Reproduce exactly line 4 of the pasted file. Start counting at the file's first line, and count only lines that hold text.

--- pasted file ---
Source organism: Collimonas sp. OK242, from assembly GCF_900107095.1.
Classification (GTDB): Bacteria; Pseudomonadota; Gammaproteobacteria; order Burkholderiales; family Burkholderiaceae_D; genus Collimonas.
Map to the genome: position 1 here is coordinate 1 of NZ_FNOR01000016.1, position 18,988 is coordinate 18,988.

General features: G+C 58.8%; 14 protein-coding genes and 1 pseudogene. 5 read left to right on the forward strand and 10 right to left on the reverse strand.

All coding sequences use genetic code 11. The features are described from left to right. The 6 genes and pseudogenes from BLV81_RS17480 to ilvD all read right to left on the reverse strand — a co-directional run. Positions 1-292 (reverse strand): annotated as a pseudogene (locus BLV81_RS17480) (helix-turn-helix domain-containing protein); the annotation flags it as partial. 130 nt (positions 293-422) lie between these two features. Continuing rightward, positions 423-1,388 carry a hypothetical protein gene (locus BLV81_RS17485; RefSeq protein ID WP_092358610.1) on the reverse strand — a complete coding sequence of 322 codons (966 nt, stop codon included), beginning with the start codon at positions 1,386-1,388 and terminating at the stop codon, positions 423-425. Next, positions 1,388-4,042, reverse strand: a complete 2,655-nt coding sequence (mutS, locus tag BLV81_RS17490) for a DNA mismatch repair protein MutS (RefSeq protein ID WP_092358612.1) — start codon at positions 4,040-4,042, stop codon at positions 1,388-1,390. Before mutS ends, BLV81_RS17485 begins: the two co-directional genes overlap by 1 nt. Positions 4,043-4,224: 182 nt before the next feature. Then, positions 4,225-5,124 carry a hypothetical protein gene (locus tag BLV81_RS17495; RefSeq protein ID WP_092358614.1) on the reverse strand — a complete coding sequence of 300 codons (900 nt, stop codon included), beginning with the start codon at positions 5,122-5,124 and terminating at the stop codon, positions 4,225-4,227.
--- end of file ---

General features: G+C 58.8%; 14 protein-coding genes and 1 pseudogene. 5 read left to right on the forward strand and 10 right to left on the reverse strand.